Who's behind African militia leader viral film?

(CBS News) LOS ANGELES - Before this week, few Americans had ever heard of Joseph Kony or the atrocities he is said to have carried out in central Africa.

But watch what happened when a charity posted a video on the Internet to raise awareness about Kony and his crimes: On Monday, it had been viewed 66,000 times; the next day, 9,600,000 thousand views. By Wednesday, it was 50 million and counting.

In less than a week, it's become the most viral video ever. CBS News correspondent Ben Tracy looks into who's behind it.

Invisible Children's "Kony 2012" viral video stirs emotion and controversy

"The night I first met Jacob he told me what he and other children in Northern Uganda were living through."

The online film focuses on a Ugandan boy's fight for survival.

"My brother tried to escape then they killed him using panga. They cut his neck."

The 30-minute story is designed to raise awareness of the alleged war crimes of Joseph Kony, the rebel leader of the Lord's Resistance Army or LRA in Central Africa. He's accused of kidnapping as many as 30,000 children in the past 26 years.

"Turning the girls into sex slaves and the boys into child soldiers and he forces them to kill their own parents."

A San Diego-based charity called Invisible Children produced the video, which went online Monday. The charity's web site asked viewers to contact 20 celebrities and get them to spread word about the film. Oprah Winfrey, Ellen DeGeneres, and Ryan Seacrest mentioned the campaign to their millions of followers on Twitter and Facebook.

"They've been really smart about targeting a set of people and the celebrities," says Lindsey Turentine, the editor-in-chief of the technology website CNET. "It's a broad set of celebrities, but what most of these celebrities have in common is a huge social media following."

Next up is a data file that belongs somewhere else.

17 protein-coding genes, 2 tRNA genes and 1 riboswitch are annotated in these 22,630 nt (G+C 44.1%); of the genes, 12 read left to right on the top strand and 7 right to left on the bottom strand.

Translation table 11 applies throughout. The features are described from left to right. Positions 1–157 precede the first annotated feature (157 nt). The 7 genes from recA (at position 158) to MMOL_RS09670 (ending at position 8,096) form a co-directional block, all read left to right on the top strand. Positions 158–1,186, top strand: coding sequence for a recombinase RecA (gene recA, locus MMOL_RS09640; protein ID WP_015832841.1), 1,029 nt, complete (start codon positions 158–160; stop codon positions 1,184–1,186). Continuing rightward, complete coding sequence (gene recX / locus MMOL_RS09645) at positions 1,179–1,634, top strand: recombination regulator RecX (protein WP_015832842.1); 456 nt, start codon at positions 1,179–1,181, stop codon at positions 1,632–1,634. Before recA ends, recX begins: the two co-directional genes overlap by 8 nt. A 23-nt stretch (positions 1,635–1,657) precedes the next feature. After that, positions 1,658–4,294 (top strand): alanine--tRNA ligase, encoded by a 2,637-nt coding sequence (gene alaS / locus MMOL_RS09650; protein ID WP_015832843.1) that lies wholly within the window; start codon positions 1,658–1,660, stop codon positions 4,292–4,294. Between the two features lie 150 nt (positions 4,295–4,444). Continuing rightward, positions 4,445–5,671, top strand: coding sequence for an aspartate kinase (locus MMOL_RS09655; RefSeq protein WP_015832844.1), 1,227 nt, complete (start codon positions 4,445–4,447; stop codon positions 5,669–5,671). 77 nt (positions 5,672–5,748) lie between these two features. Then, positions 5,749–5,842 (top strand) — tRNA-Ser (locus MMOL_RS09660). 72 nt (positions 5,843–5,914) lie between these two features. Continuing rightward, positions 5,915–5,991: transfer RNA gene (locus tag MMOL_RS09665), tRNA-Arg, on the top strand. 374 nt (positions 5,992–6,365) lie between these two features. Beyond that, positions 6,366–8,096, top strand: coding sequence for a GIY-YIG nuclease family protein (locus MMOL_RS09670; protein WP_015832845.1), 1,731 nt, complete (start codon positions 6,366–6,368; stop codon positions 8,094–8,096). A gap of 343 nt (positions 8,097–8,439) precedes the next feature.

The result: an African militia leader is now the topic of conversation in schools yards across the country, including this Los Angeles middle school.

"It is amazing how people got really interested in this topic, because Uganda children are so far away," said one student.

Jason Russell made the film. He's advocated for international action against Kony for nearly a decade. The film is part of Invisible Children's campaign to rachet up pressure to arrest the warlord by the end of 2012.

But in Uganda, journalist Rosebell Kagumire says the film exaggerates the current situation and wonders what lasting good it will do.

"At end of the day, it simplifies the war that is so complex and gives this picture that you know only a certain person -- if a college student from America gives the money they will stop Kony. So I'm wondering where's the link between them giving money and stopping Joseph Kony, who has been fighting for 25, for 26 years"?

Invisible Children has been criticized for what it spends on media productions and marketing instead of direct aid to Africa. Last year, the charity took in $13.8 million. They spent $8.9 million and just $3.3 million went to programs in central Africa.

Zach Barrows works for Invisible Children. "So all of the money that's raised doesn't go to the ground in the conflict region," he said, "because if it did, we wouldn't be able to create these films, and we wouldn't be able to spread the word like we are."

By so smartly using social media, they have been able to spread the word better than anyone ever has online. On Wednesday, the central African warlord was trending higher on Twitter than quarterback Peyton Manning leaving the Colts or Apple unveiling its new iPad.

  • Ben Tracy

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